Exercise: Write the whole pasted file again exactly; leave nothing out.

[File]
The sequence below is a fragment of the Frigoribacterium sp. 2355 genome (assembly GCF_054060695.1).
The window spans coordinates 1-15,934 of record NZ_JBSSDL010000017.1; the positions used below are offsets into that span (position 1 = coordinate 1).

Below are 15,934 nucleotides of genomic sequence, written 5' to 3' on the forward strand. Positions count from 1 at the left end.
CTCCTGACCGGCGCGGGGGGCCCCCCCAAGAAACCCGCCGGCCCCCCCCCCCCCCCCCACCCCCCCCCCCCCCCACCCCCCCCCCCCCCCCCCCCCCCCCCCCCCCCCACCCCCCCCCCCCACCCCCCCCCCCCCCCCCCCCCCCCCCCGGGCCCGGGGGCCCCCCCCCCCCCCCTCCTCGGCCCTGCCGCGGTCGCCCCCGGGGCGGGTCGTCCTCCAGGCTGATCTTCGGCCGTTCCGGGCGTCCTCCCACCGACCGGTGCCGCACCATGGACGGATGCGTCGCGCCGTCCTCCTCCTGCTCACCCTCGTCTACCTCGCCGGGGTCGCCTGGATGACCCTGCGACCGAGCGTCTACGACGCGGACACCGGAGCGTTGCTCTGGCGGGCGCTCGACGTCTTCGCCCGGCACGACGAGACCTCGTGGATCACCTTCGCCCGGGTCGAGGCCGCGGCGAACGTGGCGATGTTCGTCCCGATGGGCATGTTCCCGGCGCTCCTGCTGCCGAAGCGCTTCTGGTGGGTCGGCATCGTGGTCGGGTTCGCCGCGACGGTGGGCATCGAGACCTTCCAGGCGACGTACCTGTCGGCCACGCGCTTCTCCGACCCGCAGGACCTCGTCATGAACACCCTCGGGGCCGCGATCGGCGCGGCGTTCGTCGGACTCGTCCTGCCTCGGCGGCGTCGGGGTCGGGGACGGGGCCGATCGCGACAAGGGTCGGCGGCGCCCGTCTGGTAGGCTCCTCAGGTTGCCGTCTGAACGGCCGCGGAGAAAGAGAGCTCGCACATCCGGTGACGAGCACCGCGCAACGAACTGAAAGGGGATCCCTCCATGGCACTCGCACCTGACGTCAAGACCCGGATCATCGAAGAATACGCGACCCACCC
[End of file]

The sequence below is a fragment of the Frigoribacterium sp. 2355 genome (assembly GCF_054060695.1).
The window spans coordinates 1-15,934 of record NZ_JBSSDL010000017.1; the positions used below are offsets into that span (position 1 = coordinate 1).

Below are 15,934 nucleotides of genomic sequence, written 5' to 3' on the forward strand. Positions count from 1 at the left end.
CTCCTGACCGGCGCGGGGGGCCCCCCCAAGAAACCCGCCGGCCCCCCCCCCCCCCCCCACCCCCCCCCCCCCCCACCCCCCCCCCCCCCCCCCCCCCCCCCCCCCCCCACCCCCCCCCCCCACCCCCCCCCCCCCCCCCCCCCCCCCCCGGGCCCGGGGGCCCCCCCCCCCCCCCTCCTCGGCCCTGCCGCGGTCGCCCCCGGGGCGGGTCGTCCTCCAGGCTGATCTTCGGCCGTTCCGGGCGTCCTCCCACCGACCGGTGCCGCACCATGGACGGATGCGTCGCGCCGTCCTCCTCCTGCTCACCCTCGTCTACCTCGCCGGGGTCGCCTGGATGACCCTGCGACCGAGCGTCTACGACGCGGACACCGGAGCGTTGCTCTGGCGGGCGCTCGACGTCTTCGCCCGGCACGACGAGACCTCGTGGATCACCTTCGCCCGGGTCGAGGCCGCGGCGAACGTGGCGATGTTCGTCCCGATGGGCATGTTCCCGGCGCTCCTGCTGCCGAAGCGCTTCTGGTGGGTCGGCATCGTGGTCGGGTTCGCCGCGACGGTGGGCATCGAGACCTTCCAGGCGACGTACCTGTCGGCCACGCGCTTCTCCGACCCGCAGGACCTCGTCATGAACACCCTCGGGGCCGCGATCGGCGCGGCGTTCGTCGGACTCGTCCTGCCTCGGCGGCGTCGGGGTCGGGGACGGGGCCGATCGCGACAAGGGTCGGCGGCGCCCGTCTGGTAGGCTCCTCAGGTTGCCGTCTGAACGGCCGCGGAGAAAGAGAGCTCGCACATCCGGTGACGAGCACCGCGCAACGAACTGAAAGGGGATCCCTCCATGGCACTCGCACCTGACGTCAAGACCCGGATCATCGAAGAATACGCGACCCACCC